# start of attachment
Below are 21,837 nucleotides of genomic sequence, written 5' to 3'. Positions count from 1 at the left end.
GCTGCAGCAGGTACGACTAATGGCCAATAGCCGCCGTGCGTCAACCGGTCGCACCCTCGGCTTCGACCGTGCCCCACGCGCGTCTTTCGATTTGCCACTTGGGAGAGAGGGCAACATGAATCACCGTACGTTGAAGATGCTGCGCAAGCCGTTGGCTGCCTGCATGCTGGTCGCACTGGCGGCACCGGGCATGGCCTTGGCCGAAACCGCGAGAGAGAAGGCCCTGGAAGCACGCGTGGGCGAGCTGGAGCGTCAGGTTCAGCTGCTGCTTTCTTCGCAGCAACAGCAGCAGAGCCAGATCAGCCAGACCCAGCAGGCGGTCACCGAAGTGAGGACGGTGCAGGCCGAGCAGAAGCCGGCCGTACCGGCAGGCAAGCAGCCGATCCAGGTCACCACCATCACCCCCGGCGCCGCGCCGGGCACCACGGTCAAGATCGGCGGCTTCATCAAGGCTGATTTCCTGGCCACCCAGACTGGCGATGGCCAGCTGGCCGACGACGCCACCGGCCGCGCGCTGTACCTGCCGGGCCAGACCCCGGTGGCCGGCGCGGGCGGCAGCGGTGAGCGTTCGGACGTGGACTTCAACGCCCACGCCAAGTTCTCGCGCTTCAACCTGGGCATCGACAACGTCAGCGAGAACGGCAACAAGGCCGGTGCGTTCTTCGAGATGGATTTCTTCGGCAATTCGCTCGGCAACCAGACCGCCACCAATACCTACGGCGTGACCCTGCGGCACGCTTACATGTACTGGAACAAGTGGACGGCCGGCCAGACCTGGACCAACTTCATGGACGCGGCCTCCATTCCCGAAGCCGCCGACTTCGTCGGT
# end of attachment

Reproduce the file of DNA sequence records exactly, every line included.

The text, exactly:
Below are 21,837 nucleotides of genomic sequence, written 5' to 3'. Positions count from 1 at the left end.
GCTGCAGCAGGTACGACTAATGGCCAATAGCCGCCGTGCGTCAACCGGTCGCACCCTCGGCTTCGACCGTGCCCCACGCGCGTCTTTCGATTTGCCACTTGGGAGAGAGGGCAACATGAATCACCGTACGTTGAAGATGCTGCGCAAGCCGTTGGCTGCCTGCATGCTGGTCGCACTGGCGGCACCGGGCATGGCCTTGGCCGAAACCGCGAGAGAGAAGGCCCTGGAAGCACGCGTGGGCGAGCTGGAGCGTCAGGTTCAGCTGCTGCTTTCTTCGCAGCAACAGCAGCAGAGCCAGATCAGCCAGACCCAGCAGGCGGTCACCGAAGTGAGGACGGTGCAGGCCGAGCAGAAGCCGGCCGTACCGGCAGGCAAGCAGCCGATCCAGGTCACCACCATCACCCCCGGCGCCGCGCCGGGCACCACGGTCAAGATCGGCGGCTTCATCAAGGCTGATTTCCTGGCCACCCAGACTGGCGATGGCCAGCTGGCCGACGACGCCACCGGCCGCGCGCTGTACCTGCCGGGCCAGACCCCGGTGGCCGGCGCGGGCGGCAGCGGTGAGCGTTCGGACGTGGACTTCAACGCCCACGCCAAGTTCTCGCGCTTCAACCTGGGCATCGACAACGTCAGCGAGAACGGCAACAAGGCCGGTGCGTTCTTCGAGATGGATTTCTTCGGCAATTCGCTCGGCAACCAGACCGCCACCAATACCTACGGCGTGACCCTGCGGCACGCTTACATGTACTGGAACAAGTGGACGGCCGGCCAGACCTGGACCAACTTCATGGACGCGGCCTCCATTCCCGAAGCCGCCGACTTCGTCGGT